Tempe, Arizona - ASU Grammage Auditorium

Oct 16, 1970

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  1. The Arizona Republic

    October 17, 1970

    Audience warms to Neil Diamond
    By Jack Swanson

    The curtain parts, the band, lighted in blue, strums softly, expectantly. The applause dies and Neil Diamond strides–almost lopes–to the center of the stage. He’s taller than you expected.

    He strikes a beat and the audience is pushed back into the seats by a wall of sound–not really that loud at times, but heavy, insistent.

    And then, suddenly, the song is over and a little boy from Brooklyn is standing in the spotlight, not a superstar whose big, new song has been riding the top of the carts for weeks.

    The boy is quiet, poised, but still, almost embarrassed before the thousands of people who came to see him. He wants to be friends. He wants you to know him as a real person, not a name. And, the audience responds. Warmly. Lovingly. Thunderingly.

    Of course, one of the reasons singers are compelled to undertake grueling tours of one-night stands on campuses across the nation is to let the fans know they are more than just voices blaring from radio speakers. The trips sell a lot of records, too, but it’s that personal touch with the audience that counts.

    They came to hear his songs, and he didn’t disappoint them: “Sweet Caroline,” “Solitary Man,” “Clouds,” “Kentucky Woman.”

    Diamond’s voice echoes many influences: The Beatles, Merle Travis, Woody and Arlo Guthrie.

    But the amalgam is all his own and it’s pleasing. Folk rock? Country rock? Rock country ballad? Labels are meaningless. The beat is rock, the guitars are country western and the words are folk with modern themes. Diamond is best when he’s singing his own material, but he sings other things, too.

    He ended his formal program before liberal encores with a tune by late Bob Russell, called, “He’s Not a Hippie, He’s My Brother.”

    But one of his best is in top slot on the record sales charts. Ever wonder where Diamond got the theme for his bestseller, “Cracklin’ Rosie?” Here’s how he told it:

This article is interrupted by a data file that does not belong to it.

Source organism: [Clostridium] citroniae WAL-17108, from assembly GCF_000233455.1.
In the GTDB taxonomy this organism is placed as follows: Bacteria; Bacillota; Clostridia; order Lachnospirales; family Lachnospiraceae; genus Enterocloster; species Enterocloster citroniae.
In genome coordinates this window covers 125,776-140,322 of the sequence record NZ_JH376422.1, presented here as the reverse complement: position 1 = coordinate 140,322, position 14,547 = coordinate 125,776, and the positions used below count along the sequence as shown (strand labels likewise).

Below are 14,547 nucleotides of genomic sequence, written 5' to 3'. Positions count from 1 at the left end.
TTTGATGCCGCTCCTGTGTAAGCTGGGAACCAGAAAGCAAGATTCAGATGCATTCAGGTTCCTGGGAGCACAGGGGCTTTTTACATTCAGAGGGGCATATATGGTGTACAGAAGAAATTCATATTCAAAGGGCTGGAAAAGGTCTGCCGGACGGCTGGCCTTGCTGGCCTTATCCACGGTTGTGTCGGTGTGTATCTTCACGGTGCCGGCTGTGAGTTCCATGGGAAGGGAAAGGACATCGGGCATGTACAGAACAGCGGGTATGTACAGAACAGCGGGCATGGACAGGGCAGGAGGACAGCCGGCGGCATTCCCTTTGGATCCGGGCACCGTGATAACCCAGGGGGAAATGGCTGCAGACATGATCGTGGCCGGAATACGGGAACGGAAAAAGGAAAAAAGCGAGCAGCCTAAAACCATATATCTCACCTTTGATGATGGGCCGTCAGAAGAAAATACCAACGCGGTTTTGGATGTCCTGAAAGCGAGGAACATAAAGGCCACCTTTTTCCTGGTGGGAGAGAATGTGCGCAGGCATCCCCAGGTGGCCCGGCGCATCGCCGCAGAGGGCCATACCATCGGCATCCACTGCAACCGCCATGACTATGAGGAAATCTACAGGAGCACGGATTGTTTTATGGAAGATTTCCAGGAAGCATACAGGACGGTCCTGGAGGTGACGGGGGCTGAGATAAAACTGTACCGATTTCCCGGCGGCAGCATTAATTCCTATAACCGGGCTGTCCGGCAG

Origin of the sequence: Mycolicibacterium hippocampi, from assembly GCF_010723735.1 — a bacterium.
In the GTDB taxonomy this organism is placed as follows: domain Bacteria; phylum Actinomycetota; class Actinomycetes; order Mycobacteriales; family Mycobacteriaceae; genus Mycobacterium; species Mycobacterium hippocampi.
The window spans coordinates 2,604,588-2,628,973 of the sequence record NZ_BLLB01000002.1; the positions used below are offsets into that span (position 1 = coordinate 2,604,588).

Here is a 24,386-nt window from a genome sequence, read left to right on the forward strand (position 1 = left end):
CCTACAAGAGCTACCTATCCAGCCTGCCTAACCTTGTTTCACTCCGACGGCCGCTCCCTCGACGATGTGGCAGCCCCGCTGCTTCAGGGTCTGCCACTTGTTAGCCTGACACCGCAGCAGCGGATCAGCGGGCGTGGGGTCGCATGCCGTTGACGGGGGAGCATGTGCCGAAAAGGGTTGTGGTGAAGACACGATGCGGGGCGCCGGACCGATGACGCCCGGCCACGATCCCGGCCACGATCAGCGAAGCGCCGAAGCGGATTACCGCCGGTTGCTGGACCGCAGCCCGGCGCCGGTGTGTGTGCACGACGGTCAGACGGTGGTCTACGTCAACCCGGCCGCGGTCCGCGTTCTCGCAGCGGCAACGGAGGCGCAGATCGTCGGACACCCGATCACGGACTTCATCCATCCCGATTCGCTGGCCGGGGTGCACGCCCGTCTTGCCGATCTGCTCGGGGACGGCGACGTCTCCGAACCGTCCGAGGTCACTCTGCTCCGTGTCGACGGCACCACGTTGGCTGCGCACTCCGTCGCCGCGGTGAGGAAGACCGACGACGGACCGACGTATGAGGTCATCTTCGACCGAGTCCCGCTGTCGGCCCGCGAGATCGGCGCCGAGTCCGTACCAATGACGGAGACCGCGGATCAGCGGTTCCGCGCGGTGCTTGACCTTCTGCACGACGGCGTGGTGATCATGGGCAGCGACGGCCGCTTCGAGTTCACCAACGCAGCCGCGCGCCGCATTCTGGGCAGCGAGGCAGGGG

“We were up in Canada not long ago on tour,” he said, “and I met a woman up there who told me about a little town up in the Yukon Territory where the men outnumber the women.

    “When it’s Saturday night and a man finds he hasn’t got a date, he goes down to the grocery and buys himself a bottle of crackling rose wine. He calls his bottle Rosie and that’s his girl for the weekend.”

    Touching story, and he told it well. He sang it even better.

    Perhaps a bit much of the limelight was on Diamond. He is blessed with some of the best backup musicians in the business, and he readily acknowledged the fact. Diamond doesn’t claim to be much of a guitarist, and he isn’t. But he’s better than average.

    Those fantastic guitar solos you hear behind him come from the tiny fingers of one of the prettiest and most accomplished girl guitarists around, Carol Hunter. Diamond credits her with being probably the best 12-string guitarist in the country. It’s easy to believe.

    He also is blessed with a refreshingly funny warm-up man, Sandy Baron. His material ranges from the ribald to the outright prurient as he explores such up-to-date topics for teens as shacking up, the Pill and Scoring. But even the teenie-boppers took it in good spirits.

    Diamond is developing excellent showmanship to go along with his obvious abilities as writer and singer. When Glen Campbell, Johnny Cash and the country music boom start getting old on television, Neil Diamond very likely could be the one to lead the new sound to succeed them.



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